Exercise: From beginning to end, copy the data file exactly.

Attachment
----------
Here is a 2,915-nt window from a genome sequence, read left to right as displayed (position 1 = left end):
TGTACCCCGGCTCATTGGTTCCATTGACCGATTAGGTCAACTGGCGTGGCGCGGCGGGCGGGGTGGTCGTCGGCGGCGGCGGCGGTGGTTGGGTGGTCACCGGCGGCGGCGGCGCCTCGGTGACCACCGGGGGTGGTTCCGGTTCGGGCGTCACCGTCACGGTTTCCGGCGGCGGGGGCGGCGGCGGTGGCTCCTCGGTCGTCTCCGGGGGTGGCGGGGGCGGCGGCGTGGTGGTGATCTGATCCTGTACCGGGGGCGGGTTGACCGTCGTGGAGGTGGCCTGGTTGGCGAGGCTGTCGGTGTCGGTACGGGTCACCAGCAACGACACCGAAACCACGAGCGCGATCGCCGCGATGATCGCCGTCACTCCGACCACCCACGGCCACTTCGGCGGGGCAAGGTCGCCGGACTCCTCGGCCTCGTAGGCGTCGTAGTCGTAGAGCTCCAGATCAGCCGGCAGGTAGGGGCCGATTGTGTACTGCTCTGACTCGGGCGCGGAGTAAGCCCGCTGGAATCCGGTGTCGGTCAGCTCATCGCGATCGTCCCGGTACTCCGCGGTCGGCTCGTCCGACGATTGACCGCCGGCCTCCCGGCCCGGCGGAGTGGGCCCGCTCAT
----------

Here is a 2,915-nt window from a genome sequence, read left to right as displayed (position 1 = left end):
TGTACCCCGGCTCATTGGTTCCATTGACCGATTAGGTCAACTGGCGTGGCGCGGCGGGCGGGGTGGTCGTCGGCGGCGGCGGCGGTGGTTGGGTGGTCACCGGCGGCGGCGGCGCCTCGGTGACCACCGGGGGTGGTTCCGGTTCGGGCGTCACCGTCACGGTTTCCGGCGGCGGGGGCGGCGGCGGTGGCTCCTCGGTCGTCTCCGGGGGTGGCGGGGGCGGCGGCGTGGTGGTGATCTGATCCTGTACCGGGGGCGGGTTGACCGTCGTGGAGGTGGCCTGGTTGGCGAGGCTGTCGGTGTCGGTACGGGTCACCAGCAACGACACCGAAACCACGAGCGCGATCGCCGCGATGATCGCCGTCACTCCGACCACCCACGGCCACTTCGGCGGGGCAAGGTCGCCGGACTCCTCGGCCTCGTAGGCGTCGTAGTCGTAGAGCTCCAGATCAGCCGGCAGGTAGGGGCCGATTGTGTACTGCTCTGACTCGGGCGCGGAGTAAGCCCGCTGGAATCCGGTGTCGGTCAGCTCATCGCGATCGTCCCGGTACTCCGCGGTCGGCTCGTCCGACGATTGACCGCCGGCCTCCCGGCCCGGCGGAGTGGGCCCGCTCAT